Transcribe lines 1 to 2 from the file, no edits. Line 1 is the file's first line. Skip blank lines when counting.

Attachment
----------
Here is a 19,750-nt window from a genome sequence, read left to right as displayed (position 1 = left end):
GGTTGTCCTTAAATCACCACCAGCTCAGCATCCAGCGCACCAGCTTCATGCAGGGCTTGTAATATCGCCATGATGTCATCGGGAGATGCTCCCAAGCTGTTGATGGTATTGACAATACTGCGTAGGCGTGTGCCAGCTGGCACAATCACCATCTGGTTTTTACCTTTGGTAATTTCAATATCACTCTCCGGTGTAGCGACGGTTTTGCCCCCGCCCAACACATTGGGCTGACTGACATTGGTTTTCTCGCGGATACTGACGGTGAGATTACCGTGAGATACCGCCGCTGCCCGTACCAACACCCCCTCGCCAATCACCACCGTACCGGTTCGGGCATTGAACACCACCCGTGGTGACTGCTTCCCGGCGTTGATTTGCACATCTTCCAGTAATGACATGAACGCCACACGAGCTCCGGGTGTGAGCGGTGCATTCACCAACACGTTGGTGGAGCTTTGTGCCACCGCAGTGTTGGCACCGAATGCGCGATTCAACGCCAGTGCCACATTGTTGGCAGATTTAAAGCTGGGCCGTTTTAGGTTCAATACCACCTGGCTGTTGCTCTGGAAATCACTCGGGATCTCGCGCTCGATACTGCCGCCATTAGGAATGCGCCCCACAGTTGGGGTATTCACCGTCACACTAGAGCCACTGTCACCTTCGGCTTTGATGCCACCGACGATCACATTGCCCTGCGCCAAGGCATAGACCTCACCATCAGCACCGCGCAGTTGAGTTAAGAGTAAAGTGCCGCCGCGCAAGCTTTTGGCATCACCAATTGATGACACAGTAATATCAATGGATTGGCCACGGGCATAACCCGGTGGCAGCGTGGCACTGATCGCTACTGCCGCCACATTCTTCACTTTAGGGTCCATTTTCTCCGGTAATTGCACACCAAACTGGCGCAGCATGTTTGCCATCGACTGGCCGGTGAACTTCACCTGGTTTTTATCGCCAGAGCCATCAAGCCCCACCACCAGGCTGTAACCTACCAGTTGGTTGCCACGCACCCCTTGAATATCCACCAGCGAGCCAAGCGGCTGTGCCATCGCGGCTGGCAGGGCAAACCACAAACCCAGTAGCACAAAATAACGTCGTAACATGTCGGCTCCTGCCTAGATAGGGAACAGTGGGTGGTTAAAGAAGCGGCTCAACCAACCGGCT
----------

Here is a 19,750-nt window from a genome sequence, read left to right as displayed (position 1 = left end):
GGTTGTCCTTAAATCACCACCAGCTCAGCATCCAGCGCACCAGCTTCATGCAGGGCTTGTAATATCGCCATGATGTCATCGGGAGATGCTCCCAAGCTGTTGATGGTATTGACAATACTGCGTAGGCGTGTGCCAGCTGGCACAATCACCATCTGGTTTTTACCTTTGGTAATTTCAATATCACTCTCCGGTGTAGCGACGGTTTTGCCCCCGCCCAACACATTGGGCTGACTGACATTGGTTTTCTCGCGGATACTGACGGTGAGATTACCGTGAGATACCGCCGCTGCCCGTACCAACACCCCCTCGCCAATCACCACCGTACCGGTTCGGGCATTGAACACCACCCGTGGTGACTGCTTCCCGGCGTTGATTTGCACATCTTCCAGTAATGACATGAACGCCACACGAGCTCCGGGTGTGAGCGGTGCATTCACCAACACGTTGGTGGAGCTTTGTGCCACCGCAGTGTTGGCACCGAATGCGCGATTCAACGCCAGTGCCACATTGTTGGCAGATTTAAAGCTGGGCCGTTTTAGGTTCAATACCACCTGGCTGTTGCTCTGGAAATCACTCGGGATCTCGCGCTCGATACTGCCGCCATTAGGAATGCGCCCCACAGTTGGGGTATTCACCGTCACACTAGAGCCACTGTCACCTTCGGCTTTGATGCCACCGACGATCACATTGCCCTGCGCCAAGGCATAGACCTCACCATCAGCACCGCGCAGTTGAGTTAAGAGTAAAGTGCCGCCGCGCAAGCTTTTGGCATCACCAATTGATGACACAGTAATATCAATGGATTGGCCACGGGCATAACCCGGTGGCAGCGTGGCACTGATCGCTACTGCCGCCACATTCTTCACTTTAGGGTCCATTTTCTCCGGTAATTGCACACCAAACTGGCGCAGCATGTTTGCCATCGACTGGCCGGTGAACTTCACCTGGTTTTTATCGCCAGAGCCATCAAGCCCCACCACCAGGCTGTAACCTACCAGTTGGTTGCCACGCACCCCTTGAATATCCACCAGCGAGCCAAGCGGCTGTGCCATCGCGGCTGGCAGGGCAAACCACAAACCCAGTAGCACAAAATAACGTCGTAACATGTCGGCTCCTGCCTAGATAGGGAACAGTGGGTGGTTAAAGAAGCGGCTCAACCAACCGGCT